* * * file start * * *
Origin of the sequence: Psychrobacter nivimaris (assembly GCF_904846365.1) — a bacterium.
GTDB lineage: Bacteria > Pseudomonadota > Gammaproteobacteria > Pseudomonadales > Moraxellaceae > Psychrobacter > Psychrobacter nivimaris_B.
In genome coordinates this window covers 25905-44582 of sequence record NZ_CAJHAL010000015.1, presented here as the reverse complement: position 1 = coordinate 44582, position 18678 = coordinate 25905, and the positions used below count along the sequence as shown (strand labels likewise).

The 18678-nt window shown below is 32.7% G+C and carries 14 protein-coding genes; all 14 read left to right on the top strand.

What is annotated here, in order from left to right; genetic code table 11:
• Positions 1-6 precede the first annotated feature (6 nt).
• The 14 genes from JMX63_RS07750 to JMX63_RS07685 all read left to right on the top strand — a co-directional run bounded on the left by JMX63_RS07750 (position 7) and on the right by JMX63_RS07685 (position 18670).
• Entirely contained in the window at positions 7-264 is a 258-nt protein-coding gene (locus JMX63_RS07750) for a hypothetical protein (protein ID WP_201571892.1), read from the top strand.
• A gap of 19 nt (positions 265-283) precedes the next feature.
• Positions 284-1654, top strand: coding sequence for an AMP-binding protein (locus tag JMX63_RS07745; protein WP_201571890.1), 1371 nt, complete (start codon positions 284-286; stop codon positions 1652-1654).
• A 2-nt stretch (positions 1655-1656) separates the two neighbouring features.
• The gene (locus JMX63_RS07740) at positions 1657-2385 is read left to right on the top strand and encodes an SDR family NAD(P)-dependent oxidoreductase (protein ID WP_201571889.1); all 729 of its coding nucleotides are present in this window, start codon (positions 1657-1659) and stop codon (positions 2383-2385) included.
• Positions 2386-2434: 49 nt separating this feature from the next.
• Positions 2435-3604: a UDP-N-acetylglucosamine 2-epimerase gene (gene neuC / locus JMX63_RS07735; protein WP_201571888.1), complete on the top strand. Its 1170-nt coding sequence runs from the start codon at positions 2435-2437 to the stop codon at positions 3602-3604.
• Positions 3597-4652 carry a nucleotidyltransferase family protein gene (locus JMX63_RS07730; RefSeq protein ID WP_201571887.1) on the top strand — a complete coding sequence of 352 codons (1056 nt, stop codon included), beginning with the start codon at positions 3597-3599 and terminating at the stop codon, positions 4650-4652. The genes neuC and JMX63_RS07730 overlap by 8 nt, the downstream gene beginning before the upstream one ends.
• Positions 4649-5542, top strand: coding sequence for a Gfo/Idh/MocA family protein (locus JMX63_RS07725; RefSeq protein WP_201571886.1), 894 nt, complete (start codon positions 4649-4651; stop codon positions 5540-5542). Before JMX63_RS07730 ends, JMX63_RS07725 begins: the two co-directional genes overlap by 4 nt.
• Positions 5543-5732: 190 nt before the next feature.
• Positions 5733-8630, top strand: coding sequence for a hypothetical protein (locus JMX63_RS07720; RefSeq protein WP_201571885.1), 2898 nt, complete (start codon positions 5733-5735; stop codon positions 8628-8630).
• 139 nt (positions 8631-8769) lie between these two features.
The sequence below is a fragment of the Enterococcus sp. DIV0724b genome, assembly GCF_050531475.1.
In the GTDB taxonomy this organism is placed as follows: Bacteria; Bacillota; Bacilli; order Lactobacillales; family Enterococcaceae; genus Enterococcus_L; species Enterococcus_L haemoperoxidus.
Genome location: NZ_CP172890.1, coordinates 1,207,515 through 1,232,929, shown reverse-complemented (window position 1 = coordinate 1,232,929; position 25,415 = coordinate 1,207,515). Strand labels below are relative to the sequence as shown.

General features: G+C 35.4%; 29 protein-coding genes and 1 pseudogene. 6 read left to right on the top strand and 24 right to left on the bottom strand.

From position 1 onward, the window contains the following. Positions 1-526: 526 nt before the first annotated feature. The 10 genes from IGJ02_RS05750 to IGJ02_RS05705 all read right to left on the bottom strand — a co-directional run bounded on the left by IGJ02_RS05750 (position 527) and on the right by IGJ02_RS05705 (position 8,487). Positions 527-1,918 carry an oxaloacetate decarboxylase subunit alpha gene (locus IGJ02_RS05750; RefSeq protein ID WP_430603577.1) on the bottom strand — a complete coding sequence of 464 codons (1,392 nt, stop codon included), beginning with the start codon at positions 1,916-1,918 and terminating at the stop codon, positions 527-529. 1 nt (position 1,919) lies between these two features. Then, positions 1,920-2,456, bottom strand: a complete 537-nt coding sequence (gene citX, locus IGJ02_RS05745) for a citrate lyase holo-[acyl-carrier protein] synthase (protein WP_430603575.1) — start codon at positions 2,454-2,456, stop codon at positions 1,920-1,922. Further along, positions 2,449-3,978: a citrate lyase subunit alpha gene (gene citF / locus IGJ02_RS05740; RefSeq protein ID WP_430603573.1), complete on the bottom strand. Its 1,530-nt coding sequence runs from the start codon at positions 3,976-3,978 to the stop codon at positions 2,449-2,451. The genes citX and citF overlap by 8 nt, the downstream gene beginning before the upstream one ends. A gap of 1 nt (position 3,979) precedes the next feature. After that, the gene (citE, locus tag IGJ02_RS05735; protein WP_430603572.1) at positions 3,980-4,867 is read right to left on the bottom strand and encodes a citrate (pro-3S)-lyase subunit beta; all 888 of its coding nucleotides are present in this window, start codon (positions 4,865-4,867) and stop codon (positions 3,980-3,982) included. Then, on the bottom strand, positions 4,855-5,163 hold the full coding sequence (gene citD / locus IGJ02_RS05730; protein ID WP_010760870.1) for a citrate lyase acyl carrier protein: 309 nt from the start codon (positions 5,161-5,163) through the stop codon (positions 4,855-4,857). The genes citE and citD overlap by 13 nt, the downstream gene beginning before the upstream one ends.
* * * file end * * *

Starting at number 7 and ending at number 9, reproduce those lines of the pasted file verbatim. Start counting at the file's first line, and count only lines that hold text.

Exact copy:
• The 14 genes from JMX63_RS07750 to JMX63_RS07685 all read left to right on the top strand — a co-directional run bounded on the left by JMX63_RS07750 (position 7) and on the right by JMX63_RS07685 (position 18670).
• Entirely contained in the window at positions 7-264 is a 258-nt protein-coding gene (locus JMX63_RS07750) for a hypothetical protein (protein ID WP_201571892.1), read from the top strand.
• A gap of 19 nt (positions 265-283) precedes the next feature.